I-AMPRENEUR programme.  
  • In the United States we have spent over R14 million in our fenceline communities of Westlake and Mossville –Louisiana State. This social investment helped us contribute to achieve the following milestones: introduced Grade 3 to 5 learners to robotics, coding and engineering and awarded 187 scholarships. 
  • In Qatar we have spent over R8 million nationally.  In partnership with UNESCO and Qatar National Library a series of films were launched to raise awareness about the challenges that the blind and visually impaired face in their daily lives.   
  • In Mozambique we have spent over R89 million in our fenceline communities of Inhassoro Govuro and Vilanculos –Inhambane Province. This social investment helped us realise the following achievements: trained 345 artisans at the Inhassoro Training Centre, with 186 of them receiving on-the-job training. We also contributed to 90 water and health infrastructure projects over the past 10 years, completed 18 school infrastructure projects over the past 10 years, and over  80 start-up SMMEs received self-employment kits.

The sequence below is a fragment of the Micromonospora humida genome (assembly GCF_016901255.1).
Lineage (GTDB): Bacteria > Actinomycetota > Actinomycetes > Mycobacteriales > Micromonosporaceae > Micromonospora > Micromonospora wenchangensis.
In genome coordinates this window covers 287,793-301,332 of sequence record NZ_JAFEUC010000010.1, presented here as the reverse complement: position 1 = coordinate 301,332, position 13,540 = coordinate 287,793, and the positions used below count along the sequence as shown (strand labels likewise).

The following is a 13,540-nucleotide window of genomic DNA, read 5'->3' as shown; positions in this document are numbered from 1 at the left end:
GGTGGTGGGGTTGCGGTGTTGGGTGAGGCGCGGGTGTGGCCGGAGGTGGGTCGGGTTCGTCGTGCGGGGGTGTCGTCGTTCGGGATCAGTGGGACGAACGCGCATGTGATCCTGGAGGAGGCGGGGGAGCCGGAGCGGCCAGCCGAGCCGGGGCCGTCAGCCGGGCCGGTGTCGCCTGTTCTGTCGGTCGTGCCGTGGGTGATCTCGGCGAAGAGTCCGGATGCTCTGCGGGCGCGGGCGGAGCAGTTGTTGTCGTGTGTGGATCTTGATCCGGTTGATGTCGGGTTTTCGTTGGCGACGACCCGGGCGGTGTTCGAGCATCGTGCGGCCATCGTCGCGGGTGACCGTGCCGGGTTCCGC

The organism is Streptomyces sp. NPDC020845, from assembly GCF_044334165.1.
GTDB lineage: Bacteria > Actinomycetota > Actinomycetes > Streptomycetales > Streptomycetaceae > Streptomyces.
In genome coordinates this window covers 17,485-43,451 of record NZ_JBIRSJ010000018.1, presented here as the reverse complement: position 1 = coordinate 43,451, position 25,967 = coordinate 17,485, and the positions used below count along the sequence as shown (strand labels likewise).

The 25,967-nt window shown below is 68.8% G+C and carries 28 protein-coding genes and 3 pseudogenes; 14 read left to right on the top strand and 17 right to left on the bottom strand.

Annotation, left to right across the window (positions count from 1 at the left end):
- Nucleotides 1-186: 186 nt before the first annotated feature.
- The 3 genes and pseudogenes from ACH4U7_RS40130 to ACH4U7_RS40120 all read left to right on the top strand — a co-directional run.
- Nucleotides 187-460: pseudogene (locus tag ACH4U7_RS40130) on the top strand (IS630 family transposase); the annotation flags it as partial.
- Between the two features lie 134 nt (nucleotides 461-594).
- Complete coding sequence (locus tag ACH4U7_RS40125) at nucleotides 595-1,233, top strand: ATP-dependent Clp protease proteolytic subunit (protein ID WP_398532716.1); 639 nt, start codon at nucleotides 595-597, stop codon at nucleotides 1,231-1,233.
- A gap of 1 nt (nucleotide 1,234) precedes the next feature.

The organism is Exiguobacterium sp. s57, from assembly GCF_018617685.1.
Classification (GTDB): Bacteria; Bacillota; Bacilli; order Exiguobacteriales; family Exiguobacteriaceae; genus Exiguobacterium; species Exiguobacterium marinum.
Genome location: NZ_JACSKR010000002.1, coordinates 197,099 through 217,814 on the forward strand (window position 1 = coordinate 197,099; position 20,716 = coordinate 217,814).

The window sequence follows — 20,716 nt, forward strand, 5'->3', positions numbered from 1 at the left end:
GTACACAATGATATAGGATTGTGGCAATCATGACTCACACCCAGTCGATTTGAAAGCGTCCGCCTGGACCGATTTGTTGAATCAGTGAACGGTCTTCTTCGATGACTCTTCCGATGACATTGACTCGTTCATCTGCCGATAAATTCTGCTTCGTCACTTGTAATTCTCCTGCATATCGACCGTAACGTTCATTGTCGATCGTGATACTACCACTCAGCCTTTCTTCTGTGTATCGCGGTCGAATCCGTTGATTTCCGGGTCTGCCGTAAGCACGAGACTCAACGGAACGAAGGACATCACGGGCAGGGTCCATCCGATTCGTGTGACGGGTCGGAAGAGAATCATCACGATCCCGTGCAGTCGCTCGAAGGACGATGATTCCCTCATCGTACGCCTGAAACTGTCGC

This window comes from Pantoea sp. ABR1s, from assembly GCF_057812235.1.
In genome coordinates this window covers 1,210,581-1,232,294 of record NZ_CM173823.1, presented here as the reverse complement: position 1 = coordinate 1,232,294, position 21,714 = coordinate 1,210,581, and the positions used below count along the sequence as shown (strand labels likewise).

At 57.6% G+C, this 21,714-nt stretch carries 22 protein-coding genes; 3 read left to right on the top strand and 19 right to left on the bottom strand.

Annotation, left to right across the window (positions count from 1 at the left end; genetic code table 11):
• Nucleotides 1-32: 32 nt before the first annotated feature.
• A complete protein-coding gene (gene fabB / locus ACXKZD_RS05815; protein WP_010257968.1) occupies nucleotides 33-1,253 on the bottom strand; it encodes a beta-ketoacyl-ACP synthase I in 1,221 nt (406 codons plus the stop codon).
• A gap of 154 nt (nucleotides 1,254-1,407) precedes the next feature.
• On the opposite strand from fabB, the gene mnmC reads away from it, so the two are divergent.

• In Nigeria we have spent over R 1million in our fenceline community, Lagos State. Through the investment, we were able to assist over 300 young entrepreneurs in business education.

To advance South Africa’s transformation agenda, Sasol implemented the landmark Sasol Inzalo broad-based black economic empowerment (B-BBEE) transaction in 2008 to provide as many black South Africans the opportunity to own a part of Sasol. This complemented the 25% ownership of Sasol’s Energy Business by Tshwarisano in 2006 and the 26% ownership in Mining Operations by Ixia Coal in 2010, all of which sought to include as many previously disadvantaged South Africans into the ownership structure of Sasol’s business.